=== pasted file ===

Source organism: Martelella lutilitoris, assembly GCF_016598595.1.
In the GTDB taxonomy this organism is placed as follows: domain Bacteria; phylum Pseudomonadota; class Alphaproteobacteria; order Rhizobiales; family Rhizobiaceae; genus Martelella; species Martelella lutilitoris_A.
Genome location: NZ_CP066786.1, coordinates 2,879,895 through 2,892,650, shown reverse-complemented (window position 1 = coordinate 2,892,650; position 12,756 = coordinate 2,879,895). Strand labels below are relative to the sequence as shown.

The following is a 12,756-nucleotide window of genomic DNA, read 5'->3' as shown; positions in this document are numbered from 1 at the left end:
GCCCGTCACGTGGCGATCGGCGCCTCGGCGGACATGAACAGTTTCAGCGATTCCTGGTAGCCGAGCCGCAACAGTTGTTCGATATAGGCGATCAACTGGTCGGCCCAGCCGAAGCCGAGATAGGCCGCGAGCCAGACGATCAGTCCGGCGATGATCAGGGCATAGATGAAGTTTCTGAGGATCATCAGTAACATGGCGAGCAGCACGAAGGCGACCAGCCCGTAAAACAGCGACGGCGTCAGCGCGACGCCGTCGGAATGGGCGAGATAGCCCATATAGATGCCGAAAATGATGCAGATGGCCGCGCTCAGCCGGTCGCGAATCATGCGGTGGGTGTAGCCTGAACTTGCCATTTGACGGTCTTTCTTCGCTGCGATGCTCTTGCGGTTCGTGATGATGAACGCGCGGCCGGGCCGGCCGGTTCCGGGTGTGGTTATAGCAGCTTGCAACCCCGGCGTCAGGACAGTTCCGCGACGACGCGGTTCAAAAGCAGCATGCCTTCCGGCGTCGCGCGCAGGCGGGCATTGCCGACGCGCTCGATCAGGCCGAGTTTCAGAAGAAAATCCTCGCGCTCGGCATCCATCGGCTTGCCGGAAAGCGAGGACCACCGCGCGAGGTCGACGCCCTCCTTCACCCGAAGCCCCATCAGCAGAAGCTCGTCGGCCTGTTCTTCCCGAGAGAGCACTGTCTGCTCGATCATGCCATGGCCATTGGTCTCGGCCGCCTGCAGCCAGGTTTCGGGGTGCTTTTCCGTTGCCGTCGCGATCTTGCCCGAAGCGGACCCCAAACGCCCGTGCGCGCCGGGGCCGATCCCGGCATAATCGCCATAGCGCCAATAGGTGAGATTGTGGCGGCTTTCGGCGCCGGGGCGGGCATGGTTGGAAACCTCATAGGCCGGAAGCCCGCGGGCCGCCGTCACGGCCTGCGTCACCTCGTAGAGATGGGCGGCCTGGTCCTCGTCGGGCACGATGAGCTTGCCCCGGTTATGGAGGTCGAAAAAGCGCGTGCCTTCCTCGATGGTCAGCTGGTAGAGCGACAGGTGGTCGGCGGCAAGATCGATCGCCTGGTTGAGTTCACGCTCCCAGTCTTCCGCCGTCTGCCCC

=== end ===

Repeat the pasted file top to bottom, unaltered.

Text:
Source organism: Martelella lutilitoris, assembly GCF_016598595.1.
In the GTDB taxonomy this organism is placed as follows: domain Bacteria; phylum Pseudomonadota; class Alphaproteobacteria; order Rhizobiales; family Rhizobiaceae; genus Martelella; species Martelella lutilitoris_A.
Genome location: NZ_CP066786.1, coordinates 2,879,895 through 2,892,650, shown reverse-complemented (window position 1 = coordinate 2,892,650; position 12,756 = coordinate 2,879,895). Strand labels below are relative to the sequence as shown.

The following is a 12,756-nucleotide window of genomic DNA, read 5'->3' as shown; positions in this document are numbered from 1 at the left end:
GCCCGTCACGTGGCGATCGGCGCCTCGGCGGACATGAACAGTTTCAGCGATTCCTGGTAGCCGAGCCGCAACAGTTGTTCGATATAGGCGATCAACTGGTCGGCCCAGCCGAAGCCGAGATAGGCCGCGAGCCAGACGATCAGTCCGGCGATGATCAGGGCATAGATGAAGTTTCTGAGGATCATCAGTAACATGGCGAGCAGCACGAAGGCGACCAGCCCGTAAAACAGCGACGGCGTCAGCGCGACGCCGTCGGAATGGGCGAGATAGCCCATATAGATGCCGAAAATGATGCAGATGGCCGCGCTCAGCCGGTCGCGAATCATGCGGTGGGTGTAGCCTGAACTTGCCATTTGACGGTCTTTCTTCGCTGCGATGCTCTTGCGGTTCGTGATGATGAACGCGCGGCCGGGCCGGCCGGTTCCGGGTGTGGTTATAGCAGCTTGCAACCCCGGCGTCAGGACAGTTCCGCGACGACGCGGTTCAAAAGCAGCATGCCTTCCGGCGTCGCGCGCAGGCGGGCATTGCCGACGCGCTCGATCAGGCCGAGTTTCAGAAGAAAATCCTCGCGCTCGGCATCCATCGGCTTGCCGGAAAGCGAGGACCACCGCGCGAGGTCGACGCCCTCCTTCACCCGAAGCCCCATCAGCAGAAGCTCGTCGGCCTGTTCTTCCCGAGAGAGCACTGTCTGCTCGATCATGCCATGGCCATTGGTCTCGGCCGCCTGCAGCCAGGTTTCGGGGTGCTTTTCCGTTGCCGTCGCGATCTTGCCCGAAGCGGACCCCAAACGCCCGTGCGCGCCGGGGCCGATCCCGGCATAATCGCCATAGCGCCAATAGGTGAGATTGTGGCGGCTTTCGGCGCCGGGGCGGGCATGGTTGGAAACCTCATAGGCCGGAAGCCCGCGGGCCGCCGTCACGGCCTGCGTCACCTCGTAGAGATGGGCGGCCTGGTCCTCGTCGGGCACGATGAGCTTGCCCCGGTTATGGAGGTCGAAAAAGCGCGTGCCTTCCTCGATGGTCAGCTGGTAGAGCGACAGGTGGTCGGCGGCAAGATCGATCGCCTGGTTGAGTTCACGCTCCCAGTCTTCCGCCGTCTGCCCC